In light of recent debates about the purpose and social responsibility of the modern corporation, the principle of shareholder and stakeholder theory is brought to comparison with each other, to determine which principle corporation should follow.
This commentary critiques the arguments that Anant K. Sundaram and Andrew C. Inkpen has raised which supports the principle of shareholder theory, as well as the refute via stakeholder theory by R. Edward Freeman, Andrew C. Wicks, Bidhan Parmar.
Value Maximisation & Entrepreneurial Risk Taking
Sundaram & Inkpen argues for the primacy of shareholder value maximisation via their first two points that it maximises the value of the whole firm and that appropriate risk to allow for the firm’s growth will be taken. The reason for their argument is that shareholders are ‘residual claimants’ with appropriate incentives to make any discretionary decisions - as such it makes sense that when the residual claimants’ value are maximised, naturally the stakeholders’ shares have been maximised as well1. This also relates to stakeholders being ‘fixed claimants’, would avoid high-growth investment opportunities for firms, as they would “prefer the prospect of permanence from cash flow stability” for their second point. However the assumptions that Sundaram & Inkpen made is that only shareholders will ultimately want to maximise value to the firm, and that stakeholders will deviate the firm’s objectives away from value maximisation.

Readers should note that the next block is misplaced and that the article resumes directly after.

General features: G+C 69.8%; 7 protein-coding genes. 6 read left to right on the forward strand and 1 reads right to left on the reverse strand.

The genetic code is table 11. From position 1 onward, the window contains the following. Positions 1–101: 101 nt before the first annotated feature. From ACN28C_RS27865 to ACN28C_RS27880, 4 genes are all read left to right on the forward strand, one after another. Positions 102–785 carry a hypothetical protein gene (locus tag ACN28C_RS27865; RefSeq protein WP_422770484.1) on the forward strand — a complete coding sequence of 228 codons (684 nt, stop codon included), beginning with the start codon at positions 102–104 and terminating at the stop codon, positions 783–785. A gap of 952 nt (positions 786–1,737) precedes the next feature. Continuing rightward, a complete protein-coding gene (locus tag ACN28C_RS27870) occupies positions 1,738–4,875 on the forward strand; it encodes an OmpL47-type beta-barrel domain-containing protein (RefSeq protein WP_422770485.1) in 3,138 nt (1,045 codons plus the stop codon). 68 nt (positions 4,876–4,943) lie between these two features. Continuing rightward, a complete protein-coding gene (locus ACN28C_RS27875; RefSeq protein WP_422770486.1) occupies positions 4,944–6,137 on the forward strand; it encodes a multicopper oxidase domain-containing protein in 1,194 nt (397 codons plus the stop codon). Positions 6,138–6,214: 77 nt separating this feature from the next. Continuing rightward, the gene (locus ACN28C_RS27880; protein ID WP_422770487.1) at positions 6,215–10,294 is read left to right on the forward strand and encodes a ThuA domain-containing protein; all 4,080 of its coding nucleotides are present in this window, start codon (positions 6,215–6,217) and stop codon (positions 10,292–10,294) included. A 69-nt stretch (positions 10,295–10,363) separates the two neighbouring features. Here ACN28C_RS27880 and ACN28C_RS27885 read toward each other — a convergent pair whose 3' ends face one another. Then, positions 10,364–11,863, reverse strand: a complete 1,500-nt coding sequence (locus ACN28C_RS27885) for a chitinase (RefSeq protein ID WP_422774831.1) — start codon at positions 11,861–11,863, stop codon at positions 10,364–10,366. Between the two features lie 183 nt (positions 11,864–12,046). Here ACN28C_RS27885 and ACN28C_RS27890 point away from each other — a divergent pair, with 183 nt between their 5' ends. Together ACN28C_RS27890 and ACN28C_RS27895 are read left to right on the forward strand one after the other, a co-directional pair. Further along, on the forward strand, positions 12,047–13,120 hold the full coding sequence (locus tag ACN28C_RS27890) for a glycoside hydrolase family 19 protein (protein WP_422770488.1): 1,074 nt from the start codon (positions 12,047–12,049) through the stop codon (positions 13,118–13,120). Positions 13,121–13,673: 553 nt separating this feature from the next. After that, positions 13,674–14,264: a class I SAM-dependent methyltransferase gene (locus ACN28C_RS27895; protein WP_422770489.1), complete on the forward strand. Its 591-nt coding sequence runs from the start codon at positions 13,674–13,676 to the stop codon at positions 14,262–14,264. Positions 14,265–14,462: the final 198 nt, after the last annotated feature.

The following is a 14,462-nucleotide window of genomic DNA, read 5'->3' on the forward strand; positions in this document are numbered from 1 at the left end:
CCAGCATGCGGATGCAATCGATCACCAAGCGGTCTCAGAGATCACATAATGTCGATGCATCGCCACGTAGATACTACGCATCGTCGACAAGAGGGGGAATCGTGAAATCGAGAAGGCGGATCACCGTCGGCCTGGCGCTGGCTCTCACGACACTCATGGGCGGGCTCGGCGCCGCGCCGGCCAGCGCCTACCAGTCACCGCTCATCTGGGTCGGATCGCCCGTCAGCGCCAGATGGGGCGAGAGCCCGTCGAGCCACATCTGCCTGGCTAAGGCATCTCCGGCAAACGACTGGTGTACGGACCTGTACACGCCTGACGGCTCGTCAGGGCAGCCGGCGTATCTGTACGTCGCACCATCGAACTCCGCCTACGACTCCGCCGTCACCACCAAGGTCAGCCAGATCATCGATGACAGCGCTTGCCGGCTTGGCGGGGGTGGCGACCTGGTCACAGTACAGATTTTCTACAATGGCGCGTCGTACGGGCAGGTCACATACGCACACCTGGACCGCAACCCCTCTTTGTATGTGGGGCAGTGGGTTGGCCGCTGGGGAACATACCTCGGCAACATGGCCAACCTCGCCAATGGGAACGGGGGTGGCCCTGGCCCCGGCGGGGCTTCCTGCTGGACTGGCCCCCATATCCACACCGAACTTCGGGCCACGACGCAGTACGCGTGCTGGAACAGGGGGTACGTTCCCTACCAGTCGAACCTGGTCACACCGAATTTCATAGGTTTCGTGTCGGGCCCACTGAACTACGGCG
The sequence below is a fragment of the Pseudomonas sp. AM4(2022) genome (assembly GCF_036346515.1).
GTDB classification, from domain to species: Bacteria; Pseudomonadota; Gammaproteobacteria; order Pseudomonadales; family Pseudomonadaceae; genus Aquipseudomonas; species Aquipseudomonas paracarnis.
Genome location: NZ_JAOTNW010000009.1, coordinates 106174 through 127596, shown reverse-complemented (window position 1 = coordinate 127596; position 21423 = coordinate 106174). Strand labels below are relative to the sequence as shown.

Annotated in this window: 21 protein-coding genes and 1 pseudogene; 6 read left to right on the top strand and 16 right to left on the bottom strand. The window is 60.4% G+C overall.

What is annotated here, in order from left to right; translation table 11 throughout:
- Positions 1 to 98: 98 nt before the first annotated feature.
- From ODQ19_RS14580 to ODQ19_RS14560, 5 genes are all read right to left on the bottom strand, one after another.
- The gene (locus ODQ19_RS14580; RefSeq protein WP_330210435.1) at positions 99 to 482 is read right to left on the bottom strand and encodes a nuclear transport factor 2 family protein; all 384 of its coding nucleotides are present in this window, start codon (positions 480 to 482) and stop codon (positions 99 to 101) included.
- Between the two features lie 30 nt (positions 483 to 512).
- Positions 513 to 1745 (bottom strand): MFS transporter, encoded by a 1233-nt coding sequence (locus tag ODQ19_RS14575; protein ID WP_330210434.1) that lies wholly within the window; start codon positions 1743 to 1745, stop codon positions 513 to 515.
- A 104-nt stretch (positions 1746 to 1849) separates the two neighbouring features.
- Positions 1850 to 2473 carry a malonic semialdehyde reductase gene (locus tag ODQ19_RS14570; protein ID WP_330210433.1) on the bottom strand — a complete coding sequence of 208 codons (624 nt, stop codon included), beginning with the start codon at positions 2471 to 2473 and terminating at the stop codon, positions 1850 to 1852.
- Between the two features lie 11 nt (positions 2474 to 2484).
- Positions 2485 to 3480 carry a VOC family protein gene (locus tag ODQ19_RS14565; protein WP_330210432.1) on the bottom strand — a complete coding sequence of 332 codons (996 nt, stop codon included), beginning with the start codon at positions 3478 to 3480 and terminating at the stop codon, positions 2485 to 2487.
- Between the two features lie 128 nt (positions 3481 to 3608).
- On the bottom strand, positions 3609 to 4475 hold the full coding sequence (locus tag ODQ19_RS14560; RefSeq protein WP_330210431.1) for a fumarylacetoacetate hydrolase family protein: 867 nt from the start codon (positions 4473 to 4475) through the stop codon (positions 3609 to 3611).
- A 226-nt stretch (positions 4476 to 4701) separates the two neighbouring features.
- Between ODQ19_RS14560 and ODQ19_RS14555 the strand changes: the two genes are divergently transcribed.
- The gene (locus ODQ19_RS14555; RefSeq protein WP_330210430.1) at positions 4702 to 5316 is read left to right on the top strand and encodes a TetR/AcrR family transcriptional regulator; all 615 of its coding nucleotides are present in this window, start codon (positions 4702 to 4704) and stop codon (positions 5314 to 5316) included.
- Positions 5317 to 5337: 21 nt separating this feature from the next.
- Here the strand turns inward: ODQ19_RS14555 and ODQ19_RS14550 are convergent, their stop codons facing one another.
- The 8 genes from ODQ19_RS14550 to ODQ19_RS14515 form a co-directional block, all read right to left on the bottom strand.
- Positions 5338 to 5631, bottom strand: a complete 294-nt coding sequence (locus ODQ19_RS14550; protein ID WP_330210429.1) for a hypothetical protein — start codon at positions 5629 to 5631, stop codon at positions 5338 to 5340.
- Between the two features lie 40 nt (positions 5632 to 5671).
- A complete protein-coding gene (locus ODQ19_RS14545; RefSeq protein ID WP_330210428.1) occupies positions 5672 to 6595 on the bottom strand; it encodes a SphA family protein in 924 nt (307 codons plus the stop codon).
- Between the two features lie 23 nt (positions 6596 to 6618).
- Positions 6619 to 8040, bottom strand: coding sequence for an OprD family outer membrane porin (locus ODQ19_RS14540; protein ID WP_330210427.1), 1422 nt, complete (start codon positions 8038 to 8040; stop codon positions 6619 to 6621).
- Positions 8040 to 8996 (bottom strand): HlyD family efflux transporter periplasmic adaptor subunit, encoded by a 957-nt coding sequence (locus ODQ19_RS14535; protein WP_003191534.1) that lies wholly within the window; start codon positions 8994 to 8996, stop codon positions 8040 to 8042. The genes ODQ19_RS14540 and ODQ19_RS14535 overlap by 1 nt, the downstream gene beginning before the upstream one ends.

Freeman et al points out that Sundaram & Inkpen separates shareholders from stakeholders, but the fact that shareholders are stakeholders too cannot be avoided. This reinforces stakeholder theory that via value maximisation for stakeholders, it ultimately leads to increase productivity as well as profit due to betterment of products. Moreover the idea of entrepreneurial risk in context of joint stake holder relationship, dispels the notion that stakeholders are risk averse. Instead, it shows that stakeholders are willing to take the risk if they are educated on the exponential benefit that such risk brings.
Overall Freeman has proposed a better argument for stakeholders for the first two arguments, but we cannot entirely rely on either principle for a firm. Firstly, there is asymmetric information between the shareholder and the stakeholders; owners versus managers and workers of the firm. This is because of the hands on experience that stakeholders have dealing with consumers, they possess information about the conditions of a successful implementation of the business strategy. Secondly if we just rely on stakeholder theory, there might be possibility that managers hide their actions from owners. This shows incompleteness in the principle-agent contract, and therefore performance-based contracts as well as reputation for the managers will be used as incentives for satisfying investors’ demands, or, in short: maximize the firm’s shareholder value2.
Single Objective versus...